15. Comments on Proposals • Lack of detailed description in some proposals…. • In data sets • E.g., how many images, what is the pixel resolution, etc • In task description • the task was not clearly defined • In feature definition • Not enough detail given in terms of how a proposed feature would be computed • In evaluation strategy • E.g., in the details of cross-validation, e.g., for individual recognition

  16. Comments on Proposals • Some issues with “non-default” data sets • Not clear whether you had downloaded the data yet • How will you handle color • If you are using your own camera, how many images will you get, what resolution, etc • If you are combining images from different sets, how will you handle different size, lighting, etc

  17. Training and Testing Options • Test on the same data you train on • Tends to be over-optimistic, not a true test of the system • Cross-validation on a single data set (e.g., the default data) • Much better – gives a better idea of how system will really perform • However, if you perform cross-validation multiple times, you may be implicitly “over-fitting” • Testing on an entirely unseen data set • Idea: set aside some data and don’t look at it or use it until the very end of your project – then run your system on it once and report the accuracy – this is a true test • E.g., work with 15 individuals during most of your project (e.g., do cross-validation, etc) and set the other 5 aside until the end • Even better: build your system on one data set (e.g., default data) and then test it on an entirely different data set (e.g., Yale, Stirling) • This would be a challenging but realistic test of the system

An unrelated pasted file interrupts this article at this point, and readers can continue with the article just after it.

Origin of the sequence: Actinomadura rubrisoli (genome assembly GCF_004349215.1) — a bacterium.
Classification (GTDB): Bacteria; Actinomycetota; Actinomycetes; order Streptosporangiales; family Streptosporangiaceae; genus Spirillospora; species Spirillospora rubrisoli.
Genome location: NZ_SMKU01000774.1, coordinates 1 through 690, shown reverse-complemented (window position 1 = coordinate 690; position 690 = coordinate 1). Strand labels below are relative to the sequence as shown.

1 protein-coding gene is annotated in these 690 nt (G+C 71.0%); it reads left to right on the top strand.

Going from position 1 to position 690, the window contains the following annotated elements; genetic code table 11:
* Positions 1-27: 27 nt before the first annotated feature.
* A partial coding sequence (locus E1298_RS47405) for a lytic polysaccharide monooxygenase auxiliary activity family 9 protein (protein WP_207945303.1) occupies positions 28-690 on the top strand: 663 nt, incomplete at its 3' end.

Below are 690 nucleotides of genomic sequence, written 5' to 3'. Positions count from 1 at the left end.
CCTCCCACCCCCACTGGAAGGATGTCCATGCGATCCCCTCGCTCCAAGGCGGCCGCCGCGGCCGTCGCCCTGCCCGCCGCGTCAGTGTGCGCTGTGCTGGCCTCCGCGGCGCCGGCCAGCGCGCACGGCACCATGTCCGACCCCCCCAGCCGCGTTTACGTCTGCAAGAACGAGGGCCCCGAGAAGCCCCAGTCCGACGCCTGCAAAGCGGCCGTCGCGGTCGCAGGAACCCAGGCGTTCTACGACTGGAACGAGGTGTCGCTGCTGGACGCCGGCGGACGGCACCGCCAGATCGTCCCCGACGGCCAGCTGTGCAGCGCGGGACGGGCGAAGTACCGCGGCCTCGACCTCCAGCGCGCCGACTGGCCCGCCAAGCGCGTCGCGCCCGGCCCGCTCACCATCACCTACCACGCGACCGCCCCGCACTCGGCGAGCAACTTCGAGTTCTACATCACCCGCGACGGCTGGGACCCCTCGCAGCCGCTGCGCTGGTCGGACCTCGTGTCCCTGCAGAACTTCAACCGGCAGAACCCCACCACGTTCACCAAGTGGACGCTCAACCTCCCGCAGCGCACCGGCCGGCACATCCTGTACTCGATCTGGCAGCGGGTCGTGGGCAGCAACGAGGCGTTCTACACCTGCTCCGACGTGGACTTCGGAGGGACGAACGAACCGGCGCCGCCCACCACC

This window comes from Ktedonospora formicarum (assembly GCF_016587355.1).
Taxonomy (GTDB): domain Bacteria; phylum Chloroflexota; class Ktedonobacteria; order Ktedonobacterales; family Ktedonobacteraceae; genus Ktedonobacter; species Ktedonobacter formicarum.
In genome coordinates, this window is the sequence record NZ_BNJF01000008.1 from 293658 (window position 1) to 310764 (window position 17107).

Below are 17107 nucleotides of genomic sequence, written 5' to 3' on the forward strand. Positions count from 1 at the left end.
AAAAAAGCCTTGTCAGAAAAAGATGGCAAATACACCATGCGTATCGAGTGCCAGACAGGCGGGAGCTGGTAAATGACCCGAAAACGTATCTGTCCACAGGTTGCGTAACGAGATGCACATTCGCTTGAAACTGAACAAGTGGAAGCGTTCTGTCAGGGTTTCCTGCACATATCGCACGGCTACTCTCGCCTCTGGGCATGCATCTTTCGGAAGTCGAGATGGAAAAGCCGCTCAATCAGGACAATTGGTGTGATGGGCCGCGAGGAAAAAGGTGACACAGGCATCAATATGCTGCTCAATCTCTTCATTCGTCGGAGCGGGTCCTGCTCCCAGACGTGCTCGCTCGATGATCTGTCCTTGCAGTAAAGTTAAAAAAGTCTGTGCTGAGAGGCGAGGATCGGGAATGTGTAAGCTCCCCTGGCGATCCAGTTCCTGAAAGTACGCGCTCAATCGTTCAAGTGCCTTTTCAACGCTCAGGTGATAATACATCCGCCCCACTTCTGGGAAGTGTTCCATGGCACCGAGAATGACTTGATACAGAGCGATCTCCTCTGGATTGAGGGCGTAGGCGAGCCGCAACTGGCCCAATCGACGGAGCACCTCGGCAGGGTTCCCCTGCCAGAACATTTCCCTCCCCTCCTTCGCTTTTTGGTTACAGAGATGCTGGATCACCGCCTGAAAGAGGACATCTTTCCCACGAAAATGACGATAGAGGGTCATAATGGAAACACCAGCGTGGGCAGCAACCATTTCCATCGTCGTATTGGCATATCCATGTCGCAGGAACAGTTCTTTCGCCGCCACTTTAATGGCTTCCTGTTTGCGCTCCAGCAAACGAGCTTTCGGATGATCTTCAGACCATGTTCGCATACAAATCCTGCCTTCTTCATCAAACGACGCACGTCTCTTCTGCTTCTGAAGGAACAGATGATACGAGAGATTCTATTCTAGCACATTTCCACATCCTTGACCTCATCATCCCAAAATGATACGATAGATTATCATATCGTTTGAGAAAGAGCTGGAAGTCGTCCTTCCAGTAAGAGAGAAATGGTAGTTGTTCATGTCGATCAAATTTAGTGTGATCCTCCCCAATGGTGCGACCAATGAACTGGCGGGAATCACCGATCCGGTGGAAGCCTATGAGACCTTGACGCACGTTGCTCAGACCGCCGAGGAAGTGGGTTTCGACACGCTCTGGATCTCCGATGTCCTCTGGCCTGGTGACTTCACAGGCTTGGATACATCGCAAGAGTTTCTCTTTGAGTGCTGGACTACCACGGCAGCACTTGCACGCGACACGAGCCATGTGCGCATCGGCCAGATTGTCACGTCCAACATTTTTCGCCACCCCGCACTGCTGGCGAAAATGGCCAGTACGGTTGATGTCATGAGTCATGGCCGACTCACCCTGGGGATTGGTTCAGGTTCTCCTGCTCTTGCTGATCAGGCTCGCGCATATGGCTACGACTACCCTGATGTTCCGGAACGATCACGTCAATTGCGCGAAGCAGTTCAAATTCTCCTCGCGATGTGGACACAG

18. Other Data Sets • You can use either the standard data set from assignments or some of these other data sets • Other data sets often have more individuals, higher resolution • Links on the Web page to: • Stirling University face database • Yale face database • CMU face image databases • University of Manchester face images • Other data sets available under “databases” at Face Recognition Homepage • at

  19. Aspects of Other Data Sets • Formats: • Can use “imread” to read different image formats into MATLAB (e.g., jpg, pgm, gif, etc) – may need to write a script to do this. • Color: • Some data sets are in color • Get 3 color intensities (R,G,B) per pixel rather than just 1 grayscale • More complicated, but better for recognition than grayscale • Can convert to grayscale (e.g., add R + G + B) • Resolution • Resolution is often much higher than our 120 x 128 default set, especially with newer image data sets • Computationally more intensive, but can give better results

  20. General Recommendations on Writing • Write clearly - if you were to read this a year from now would you understand what you had written? • Be specific where you need to be: don’t leave out important details. Make sure the reader can understand what you are doing. Is your document self-explanatory? • On the other hand don’t take 2 pages to explain something that could be explained in 4 lines. • Use figures if you can – a picture can be worth 1000 words! • Edit what you write. Print it out, read it, mark it up, and edit it. Repeat until you are happy with it. Feel free to have others read it and give you feedback.

  21. Students working on Individual Recognition • Nicholas Hall • using forward-facing and sideways shots • Jeremy Salanga • with and without sunglasses • Bryan Duran • Template-based individual identification • Bailey Kong • Using UMIST image data set

  22. Students working on Expression Recognition • Mark Sheldon • happy versus sad faces • mouth and eye templates • Gregory Lipeles • Smiling versus not-smiling x sunglasses or not